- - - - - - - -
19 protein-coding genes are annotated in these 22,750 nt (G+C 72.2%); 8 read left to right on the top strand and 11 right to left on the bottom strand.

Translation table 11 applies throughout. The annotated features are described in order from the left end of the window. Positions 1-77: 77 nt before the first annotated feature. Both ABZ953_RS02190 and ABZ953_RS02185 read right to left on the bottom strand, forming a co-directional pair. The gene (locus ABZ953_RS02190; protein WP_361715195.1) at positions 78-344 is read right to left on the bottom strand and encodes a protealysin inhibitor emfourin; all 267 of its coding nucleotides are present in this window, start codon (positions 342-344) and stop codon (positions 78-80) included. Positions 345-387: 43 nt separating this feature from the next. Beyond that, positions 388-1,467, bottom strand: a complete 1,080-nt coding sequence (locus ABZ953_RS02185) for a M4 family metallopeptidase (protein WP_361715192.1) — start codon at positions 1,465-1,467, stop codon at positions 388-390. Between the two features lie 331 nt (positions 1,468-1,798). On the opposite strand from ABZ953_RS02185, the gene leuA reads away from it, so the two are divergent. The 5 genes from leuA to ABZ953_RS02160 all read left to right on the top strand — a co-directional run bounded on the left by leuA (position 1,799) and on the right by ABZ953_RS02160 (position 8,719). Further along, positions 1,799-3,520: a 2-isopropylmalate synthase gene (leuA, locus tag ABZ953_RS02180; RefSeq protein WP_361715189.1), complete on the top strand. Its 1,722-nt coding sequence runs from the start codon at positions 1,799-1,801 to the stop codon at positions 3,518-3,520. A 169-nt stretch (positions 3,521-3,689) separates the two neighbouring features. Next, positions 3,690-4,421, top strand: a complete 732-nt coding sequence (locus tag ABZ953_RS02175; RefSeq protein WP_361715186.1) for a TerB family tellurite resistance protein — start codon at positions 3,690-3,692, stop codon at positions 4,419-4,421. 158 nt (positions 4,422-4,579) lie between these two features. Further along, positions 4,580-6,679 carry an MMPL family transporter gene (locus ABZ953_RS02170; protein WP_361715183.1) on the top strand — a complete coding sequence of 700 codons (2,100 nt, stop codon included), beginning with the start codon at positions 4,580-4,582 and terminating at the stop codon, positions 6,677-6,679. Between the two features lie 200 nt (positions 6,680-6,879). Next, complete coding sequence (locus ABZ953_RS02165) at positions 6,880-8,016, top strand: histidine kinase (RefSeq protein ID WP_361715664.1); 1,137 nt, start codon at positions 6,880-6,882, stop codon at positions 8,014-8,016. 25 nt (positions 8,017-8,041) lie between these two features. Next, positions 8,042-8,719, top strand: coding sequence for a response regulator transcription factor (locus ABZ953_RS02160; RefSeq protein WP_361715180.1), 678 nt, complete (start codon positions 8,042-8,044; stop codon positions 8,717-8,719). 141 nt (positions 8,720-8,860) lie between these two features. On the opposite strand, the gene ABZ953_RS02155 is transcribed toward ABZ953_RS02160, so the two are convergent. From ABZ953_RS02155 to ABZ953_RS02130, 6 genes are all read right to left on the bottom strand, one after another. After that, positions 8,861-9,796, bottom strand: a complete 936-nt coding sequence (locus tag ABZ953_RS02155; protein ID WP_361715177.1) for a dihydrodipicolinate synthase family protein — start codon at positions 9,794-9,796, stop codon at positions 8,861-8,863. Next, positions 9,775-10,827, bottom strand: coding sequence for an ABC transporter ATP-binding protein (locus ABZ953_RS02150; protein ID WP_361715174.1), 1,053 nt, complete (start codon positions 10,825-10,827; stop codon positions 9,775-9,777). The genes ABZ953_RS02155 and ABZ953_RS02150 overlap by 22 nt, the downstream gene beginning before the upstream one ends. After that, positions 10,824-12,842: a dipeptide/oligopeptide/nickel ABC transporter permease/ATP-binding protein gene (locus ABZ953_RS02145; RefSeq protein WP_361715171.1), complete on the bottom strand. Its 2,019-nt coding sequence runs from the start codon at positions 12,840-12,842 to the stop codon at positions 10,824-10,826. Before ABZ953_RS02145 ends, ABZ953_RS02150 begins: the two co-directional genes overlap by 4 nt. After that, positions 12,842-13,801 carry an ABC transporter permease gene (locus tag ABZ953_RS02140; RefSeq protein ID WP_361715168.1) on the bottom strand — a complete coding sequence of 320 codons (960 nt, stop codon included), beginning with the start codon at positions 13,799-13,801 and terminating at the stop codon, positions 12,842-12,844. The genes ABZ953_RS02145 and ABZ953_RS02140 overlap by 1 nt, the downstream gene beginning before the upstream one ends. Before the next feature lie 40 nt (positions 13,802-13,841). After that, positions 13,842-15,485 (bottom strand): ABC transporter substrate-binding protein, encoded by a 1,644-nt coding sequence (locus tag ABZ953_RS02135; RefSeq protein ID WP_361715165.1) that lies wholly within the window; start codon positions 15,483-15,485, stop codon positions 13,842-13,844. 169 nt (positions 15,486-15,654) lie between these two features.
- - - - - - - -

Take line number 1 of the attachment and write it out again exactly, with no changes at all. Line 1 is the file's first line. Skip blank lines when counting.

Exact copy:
19 protein-coding genes are annotated in these 22,750 nt (G+C 72.2%); 8 read left to right on the top strand and 11 right to left on the bottom strand.